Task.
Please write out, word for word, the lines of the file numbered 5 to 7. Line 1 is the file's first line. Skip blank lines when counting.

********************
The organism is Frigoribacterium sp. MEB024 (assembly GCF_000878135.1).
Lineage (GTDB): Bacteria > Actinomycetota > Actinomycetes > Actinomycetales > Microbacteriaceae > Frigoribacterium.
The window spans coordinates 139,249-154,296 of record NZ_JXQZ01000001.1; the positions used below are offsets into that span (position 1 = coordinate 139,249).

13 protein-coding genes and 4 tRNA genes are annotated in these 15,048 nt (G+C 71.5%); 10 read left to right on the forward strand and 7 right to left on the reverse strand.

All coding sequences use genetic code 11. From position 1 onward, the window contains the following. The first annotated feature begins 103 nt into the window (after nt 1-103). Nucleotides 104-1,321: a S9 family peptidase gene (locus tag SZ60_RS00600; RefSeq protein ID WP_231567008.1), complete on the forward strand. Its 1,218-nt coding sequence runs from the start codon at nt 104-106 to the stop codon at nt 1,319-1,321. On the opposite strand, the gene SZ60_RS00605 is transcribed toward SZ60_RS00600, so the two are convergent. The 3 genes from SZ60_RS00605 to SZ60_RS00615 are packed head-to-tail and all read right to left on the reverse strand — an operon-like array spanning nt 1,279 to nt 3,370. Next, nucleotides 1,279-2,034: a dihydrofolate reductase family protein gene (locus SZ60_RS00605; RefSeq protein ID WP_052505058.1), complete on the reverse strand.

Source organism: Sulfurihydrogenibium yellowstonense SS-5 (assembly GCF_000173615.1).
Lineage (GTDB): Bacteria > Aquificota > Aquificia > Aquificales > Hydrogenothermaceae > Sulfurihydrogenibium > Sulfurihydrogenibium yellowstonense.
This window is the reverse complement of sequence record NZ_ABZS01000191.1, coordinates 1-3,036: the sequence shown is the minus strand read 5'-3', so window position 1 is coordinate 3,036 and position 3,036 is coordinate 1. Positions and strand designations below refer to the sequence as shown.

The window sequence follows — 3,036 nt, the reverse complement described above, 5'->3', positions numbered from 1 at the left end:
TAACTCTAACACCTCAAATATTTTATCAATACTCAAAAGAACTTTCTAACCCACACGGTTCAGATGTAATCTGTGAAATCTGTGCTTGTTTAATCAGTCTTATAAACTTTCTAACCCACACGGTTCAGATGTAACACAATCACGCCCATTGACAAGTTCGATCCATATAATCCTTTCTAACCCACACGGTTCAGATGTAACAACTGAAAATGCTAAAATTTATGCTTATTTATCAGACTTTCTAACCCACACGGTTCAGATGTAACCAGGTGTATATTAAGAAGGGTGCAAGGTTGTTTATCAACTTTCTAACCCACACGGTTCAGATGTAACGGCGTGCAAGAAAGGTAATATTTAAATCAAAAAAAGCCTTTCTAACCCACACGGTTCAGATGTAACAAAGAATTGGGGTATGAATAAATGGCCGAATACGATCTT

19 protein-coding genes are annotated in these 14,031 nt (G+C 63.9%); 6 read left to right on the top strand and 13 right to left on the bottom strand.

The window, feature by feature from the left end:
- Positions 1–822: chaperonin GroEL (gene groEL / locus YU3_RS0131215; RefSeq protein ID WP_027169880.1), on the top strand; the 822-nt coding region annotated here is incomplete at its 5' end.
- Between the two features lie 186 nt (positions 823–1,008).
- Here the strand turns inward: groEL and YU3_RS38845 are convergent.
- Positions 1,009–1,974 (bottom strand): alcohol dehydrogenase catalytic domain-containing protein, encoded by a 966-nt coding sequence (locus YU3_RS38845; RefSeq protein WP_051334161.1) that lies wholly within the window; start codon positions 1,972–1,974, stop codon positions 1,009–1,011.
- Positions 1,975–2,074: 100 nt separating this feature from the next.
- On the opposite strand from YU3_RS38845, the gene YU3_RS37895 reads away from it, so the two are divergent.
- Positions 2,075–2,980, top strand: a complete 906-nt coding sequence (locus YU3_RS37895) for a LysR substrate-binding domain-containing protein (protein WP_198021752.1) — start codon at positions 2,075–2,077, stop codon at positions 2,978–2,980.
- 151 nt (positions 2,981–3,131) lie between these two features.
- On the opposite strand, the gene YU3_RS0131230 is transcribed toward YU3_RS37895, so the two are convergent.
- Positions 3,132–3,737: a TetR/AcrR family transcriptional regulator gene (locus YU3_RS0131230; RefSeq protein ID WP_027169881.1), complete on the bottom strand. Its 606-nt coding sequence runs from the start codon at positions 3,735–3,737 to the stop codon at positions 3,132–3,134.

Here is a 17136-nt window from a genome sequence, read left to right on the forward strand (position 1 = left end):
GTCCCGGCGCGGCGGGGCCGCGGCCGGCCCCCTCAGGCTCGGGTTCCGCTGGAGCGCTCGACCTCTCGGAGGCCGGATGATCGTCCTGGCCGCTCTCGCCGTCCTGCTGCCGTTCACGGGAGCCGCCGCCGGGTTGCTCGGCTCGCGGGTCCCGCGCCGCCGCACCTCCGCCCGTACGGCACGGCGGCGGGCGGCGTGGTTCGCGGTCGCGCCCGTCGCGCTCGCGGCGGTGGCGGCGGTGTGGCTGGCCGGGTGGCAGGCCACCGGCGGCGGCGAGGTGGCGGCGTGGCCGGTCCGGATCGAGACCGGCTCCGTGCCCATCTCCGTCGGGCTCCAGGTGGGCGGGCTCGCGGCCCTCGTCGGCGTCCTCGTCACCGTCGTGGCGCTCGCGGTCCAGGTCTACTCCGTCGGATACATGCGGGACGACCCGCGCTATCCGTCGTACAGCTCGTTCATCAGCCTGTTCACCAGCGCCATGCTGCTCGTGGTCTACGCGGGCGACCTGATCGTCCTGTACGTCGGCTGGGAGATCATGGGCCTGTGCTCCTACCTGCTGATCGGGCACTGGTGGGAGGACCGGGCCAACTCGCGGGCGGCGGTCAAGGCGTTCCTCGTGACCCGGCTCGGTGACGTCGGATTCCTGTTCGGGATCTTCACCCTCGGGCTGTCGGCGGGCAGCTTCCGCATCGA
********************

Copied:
All coding sequences use genetic code 11. From position 1 onward, the window contains the following. The first annotated feature begins 103 nt into the window (after nt 1-103). Nucleotides 104-1,321: a S9 family peptidase gene (locus tag SZ60_RS00600; RefSeq protein ID WP_231567008.1), complete on the forward strand. Its 1,218-nt coding sequence runs from the start codon at nt 104-106 to the stop codon at nt 1,319-1,321. On the opposite strand, the gene SZ60_RS00605 is transcribed toward SZ60_RS00600, so the two are convergent. The 3 genes from SZ60_RS00605 to SZ60_RS00615 are packed head-to-tail and all read right to left on the reverse strand — an operon-like array spanning nt 1,279 to nt 3,370. Next, nucleotides 1,279-2,034: a dihydrofolate reductase family protein gene (locus SZ60_RS00605; RefSeq protein ID WP_052505058.1), complete on the reverse strand.

Source organism: Sulfurihydrogenibium yellowstonense SS-5 (assembly GCF_000173615.1).
Lineage (GTDB): Bacteria > Aquificota > Aquificia > Aquificales > Hydrogenothermaceae > Sulfurihydrogenibium > Sulfurihydrogenibium yellowstonense.